The AI-driven FRISK® score is based on the "1" (highest risk)-to-"10" (lowest risk) scale, where the “red zone” between “1” and “5” indicates moderate-to-severe bankruptcy risk over the course of the coming 12 months. Subscriber crowdsourcing provides several benefits to risk professionals, including:

  • Aggregated subscriber click patterns inform the score of the thinking among risk professionals regarding the extension or reduction of trade credit. Strong group actions have a significant impact on the working capital of companies, especially regarding companies entering financial distress. 
  • The model’s classification of the riskiest companies has been enhanced by increasing the percentage of bankruptcy filing firms in the lowest FRISK® categories of “1” and “2.” Effectively, risk professionals tend to identify the most bankruptcy-prone companies earlier and more accurately. 
  • 67% of all public company bankruptcies are classified as a FRISK® score of “1” or “2” at least three months before filing, providing an ample window for our clients to take preemptive actions such as adjusting terms or outright pivoting business to a risky counterparty’s peer. Companies with a FRISK® score of “1” can have as much as a 50x greater probability of bankruptcy on any given day than the average publicly-traded company.
Crowdsourcing bar graph image

Ignore Defective Risk Models

Here’s where it can go sour fast: many risk professionals continue to utilize and/or develop a variety of models that outright fail to provide a consistent and accurate result for identifying company bankruptcy risk. A common refrain heard from this lot is that public companies aren’t risky because new financials arrive and can be evaluated every fiscal quarter. This is a fallacy, for reasons explained below.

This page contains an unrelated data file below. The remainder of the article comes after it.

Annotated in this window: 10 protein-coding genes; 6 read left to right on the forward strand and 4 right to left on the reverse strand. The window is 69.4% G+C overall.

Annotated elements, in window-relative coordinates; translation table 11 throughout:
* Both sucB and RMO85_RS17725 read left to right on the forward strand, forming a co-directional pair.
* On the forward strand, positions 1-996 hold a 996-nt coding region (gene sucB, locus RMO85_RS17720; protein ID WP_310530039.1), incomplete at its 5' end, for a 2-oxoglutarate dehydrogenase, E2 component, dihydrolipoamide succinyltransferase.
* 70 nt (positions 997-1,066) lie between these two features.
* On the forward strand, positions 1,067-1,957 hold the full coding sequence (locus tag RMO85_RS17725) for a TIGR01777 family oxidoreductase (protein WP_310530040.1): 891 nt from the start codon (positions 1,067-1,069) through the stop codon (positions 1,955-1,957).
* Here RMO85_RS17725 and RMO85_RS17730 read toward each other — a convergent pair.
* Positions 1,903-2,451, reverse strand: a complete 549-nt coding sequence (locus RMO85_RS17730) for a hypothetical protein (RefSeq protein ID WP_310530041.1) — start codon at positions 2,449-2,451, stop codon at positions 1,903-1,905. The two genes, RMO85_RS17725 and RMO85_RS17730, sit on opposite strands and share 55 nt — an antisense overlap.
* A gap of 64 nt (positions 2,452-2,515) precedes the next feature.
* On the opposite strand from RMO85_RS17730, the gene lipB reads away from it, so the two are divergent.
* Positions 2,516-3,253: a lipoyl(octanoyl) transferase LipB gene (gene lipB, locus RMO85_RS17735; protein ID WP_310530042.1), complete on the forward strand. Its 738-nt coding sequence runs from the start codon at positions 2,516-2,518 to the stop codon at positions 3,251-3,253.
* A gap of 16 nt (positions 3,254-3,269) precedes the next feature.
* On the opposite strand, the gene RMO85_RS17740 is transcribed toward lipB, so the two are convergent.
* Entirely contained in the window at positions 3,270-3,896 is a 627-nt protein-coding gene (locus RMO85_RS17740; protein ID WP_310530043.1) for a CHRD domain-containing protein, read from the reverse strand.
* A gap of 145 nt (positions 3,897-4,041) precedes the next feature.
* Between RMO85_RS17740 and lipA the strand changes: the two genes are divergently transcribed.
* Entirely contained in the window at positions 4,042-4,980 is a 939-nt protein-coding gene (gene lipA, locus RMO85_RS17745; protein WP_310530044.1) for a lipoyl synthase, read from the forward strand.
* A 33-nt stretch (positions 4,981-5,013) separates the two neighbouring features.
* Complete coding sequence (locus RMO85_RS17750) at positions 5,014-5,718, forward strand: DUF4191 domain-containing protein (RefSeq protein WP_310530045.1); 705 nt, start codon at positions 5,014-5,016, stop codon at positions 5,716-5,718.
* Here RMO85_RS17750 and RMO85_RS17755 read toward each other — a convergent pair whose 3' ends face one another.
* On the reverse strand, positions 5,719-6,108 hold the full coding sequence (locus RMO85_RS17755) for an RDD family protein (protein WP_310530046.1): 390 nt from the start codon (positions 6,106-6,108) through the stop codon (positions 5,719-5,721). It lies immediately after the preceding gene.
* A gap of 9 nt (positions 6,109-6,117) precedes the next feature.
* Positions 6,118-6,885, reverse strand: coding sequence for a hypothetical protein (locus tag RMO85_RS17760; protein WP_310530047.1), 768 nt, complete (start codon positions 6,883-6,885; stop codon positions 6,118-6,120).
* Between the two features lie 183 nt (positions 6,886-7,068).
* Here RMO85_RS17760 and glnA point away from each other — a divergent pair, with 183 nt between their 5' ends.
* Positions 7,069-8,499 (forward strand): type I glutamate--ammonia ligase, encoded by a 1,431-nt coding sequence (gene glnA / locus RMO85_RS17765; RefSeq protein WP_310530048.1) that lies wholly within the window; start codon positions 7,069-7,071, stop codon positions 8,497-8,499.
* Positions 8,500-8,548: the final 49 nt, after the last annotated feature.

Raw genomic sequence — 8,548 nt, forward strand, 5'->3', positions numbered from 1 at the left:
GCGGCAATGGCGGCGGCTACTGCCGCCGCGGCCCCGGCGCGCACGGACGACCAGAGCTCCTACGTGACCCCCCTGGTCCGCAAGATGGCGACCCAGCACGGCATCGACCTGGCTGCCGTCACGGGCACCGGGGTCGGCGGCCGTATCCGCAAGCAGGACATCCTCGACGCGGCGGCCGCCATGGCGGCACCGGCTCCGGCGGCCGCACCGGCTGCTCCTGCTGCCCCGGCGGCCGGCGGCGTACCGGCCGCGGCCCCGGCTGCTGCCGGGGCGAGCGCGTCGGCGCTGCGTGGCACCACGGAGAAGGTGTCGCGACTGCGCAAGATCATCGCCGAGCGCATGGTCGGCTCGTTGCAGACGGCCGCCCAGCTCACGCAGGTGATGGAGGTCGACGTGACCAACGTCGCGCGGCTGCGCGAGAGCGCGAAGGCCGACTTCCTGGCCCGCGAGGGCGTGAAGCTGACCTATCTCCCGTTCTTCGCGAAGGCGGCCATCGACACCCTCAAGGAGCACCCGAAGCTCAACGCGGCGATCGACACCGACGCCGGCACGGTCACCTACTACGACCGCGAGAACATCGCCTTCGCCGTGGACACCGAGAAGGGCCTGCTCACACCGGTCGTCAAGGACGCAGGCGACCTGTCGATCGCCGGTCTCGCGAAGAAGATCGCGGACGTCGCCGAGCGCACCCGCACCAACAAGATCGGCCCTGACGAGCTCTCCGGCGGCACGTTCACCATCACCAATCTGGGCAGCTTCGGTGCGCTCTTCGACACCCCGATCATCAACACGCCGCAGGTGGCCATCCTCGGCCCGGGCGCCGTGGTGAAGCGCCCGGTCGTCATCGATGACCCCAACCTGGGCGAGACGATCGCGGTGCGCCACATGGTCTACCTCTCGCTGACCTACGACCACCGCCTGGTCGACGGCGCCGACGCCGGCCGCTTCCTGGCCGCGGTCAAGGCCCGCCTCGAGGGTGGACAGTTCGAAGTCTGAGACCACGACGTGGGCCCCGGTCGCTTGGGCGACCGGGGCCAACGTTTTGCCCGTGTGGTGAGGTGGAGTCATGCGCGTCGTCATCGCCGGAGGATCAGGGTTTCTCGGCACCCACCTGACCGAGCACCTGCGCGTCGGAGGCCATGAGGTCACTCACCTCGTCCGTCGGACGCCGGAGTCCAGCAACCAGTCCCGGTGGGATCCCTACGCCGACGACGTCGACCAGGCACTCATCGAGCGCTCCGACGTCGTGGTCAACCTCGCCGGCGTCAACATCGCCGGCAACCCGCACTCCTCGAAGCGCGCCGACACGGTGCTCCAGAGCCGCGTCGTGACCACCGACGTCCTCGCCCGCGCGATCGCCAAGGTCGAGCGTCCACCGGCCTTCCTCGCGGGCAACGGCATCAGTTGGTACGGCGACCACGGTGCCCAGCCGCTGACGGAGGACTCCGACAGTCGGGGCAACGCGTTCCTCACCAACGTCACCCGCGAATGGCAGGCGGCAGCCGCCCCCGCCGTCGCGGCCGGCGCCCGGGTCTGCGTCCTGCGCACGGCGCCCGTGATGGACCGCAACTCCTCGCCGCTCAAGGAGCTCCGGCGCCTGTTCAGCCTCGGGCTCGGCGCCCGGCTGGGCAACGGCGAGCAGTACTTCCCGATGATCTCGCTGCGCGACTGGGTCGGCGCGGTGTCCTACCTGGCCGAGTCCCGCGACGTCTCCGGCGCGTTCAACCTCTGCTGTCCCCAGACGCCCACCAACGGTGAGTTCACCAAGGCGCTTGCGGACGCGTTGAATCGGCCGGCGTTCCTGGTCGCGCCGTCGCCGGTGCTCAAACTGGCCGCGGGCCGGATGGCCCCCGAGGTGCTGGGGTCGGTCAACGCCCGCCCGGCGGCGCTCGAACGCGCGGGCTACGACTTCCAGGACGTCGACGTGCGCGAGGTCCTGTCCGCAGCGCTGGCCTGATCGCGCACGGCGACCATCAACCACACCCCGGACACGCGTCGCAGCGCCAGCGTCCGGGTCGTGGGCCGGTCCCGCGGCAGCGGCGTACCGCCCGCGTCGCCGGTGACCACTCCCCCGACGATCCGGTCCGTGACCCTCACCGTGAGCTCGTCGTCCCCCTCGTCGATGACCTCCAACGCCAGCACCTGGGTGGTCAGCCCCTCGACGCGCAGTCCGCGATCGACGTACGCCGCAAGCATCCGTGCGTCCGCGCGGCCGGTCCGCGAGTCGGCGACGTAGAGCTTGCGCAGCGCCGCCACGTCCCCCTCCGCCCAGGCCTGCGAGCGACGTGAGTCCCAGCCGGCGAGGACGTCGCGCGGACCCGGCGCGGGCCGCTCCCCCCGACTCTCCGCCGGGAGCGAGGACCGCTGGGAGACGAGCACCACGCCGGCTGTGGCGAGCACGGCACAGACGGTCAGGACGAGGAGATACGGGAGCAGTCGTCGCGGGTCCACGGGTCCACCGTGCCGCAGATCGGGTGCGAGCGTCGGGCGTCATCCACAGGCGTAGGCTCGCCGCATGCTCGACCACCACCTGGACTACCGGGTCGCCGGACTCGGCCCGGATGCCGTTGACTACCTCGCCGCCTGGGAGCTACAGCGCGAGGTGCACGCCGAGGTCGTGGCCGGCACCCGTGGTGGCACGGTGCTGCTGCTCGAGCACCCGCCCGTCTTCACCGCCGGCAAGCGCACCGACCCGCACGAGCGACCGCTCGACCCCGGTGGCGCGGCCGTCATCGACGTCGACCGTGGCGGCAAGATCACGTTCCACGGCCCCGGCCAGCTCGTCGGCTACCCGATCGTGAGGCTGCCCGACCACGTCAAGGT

Here is a brief outline of other models that don't live up to the accuracy and timeliness of the FRISK® score:

  • Payment-based scores, such as the Dun & Bradstreet PAYDEX® score, will fail to warn of public company bankruptcies because CFOs know how to pay their suppliers in a timely manner and create the guise of good financial standing.
  • Financial statement scores, such as the popular Altman Z’’-Score, have shown evidence of failure to signal risk as certain companies can artificially buoy earnings before interest and taxes or maintain positive net working capital with inventory. In addition, these score outputs are only produced quarterly, semiannually, or annually, which creates a crucial time lag, hindering accurate reads. 
  • Internal risk scores, created by corporate risk departments, frequently utilize linear algorithms, which can cause unintended false positives, such as labeling a company high risk too early, and false negatives. In instances where the model uses artificial intelligence, such scores will rarely, if ever, integrate highly valuable information such as stock market performance or bond agency ratings. 
  • Alternative data risk scores, developed internally or purchased from a third party, can be useful but can be cost-prohibitive. Furthermore, there is a chance that the data may not carry enough weight to move the needle in the credit evaluation. 
  • Default risk scores, used by credit reporting competitors, are not targeting the true risk event, which is bankruptcy. Companies can default several times before filing bankruptcy, which doesn’t have an impact on trade credit and can span several quarters. The business could also avoid bankruptcy altogether with a turnaround.  

Most importantly, none of the aforementioned risk models utilizes CreditRiskMonitor®’s daily-updated subscriber crowdsourcing. For additional information on subscriber crowdsourcing, read our article: “Assessing Public Company Financial Risk by Crowdsourcing the Research of Credit Professionals”, authored by Dr. Camilo Gomez, CreditRiskMonitor SVP of Quantitative Research.

Bottom Line

Proprietary subscriber crowdsourcing is a one-of-a-kind solution that integrates credit professional research and behavior into a bankruptcy model. We've come to learn over the years that you, the subscriber, are a very powerful source of financial risk insight - in fact, we have back-tested and proven your insights to be predictive as a standalone risk score. Think about it: with no other data other than your usage patterns, you give us a credible predictive marker.

This information has delivered a significant enhancement to the FRISK® score by capturing the early concern among credit professionals and thereby identifying more bankruptcies. Unlike other risk models available in the market, the FRISK® score provides a consistent and accurate result so you can make better business decisions. Contact CreditRiskMonitor to learn more about subscriber crowdsourcing or get a personalized demonstration today.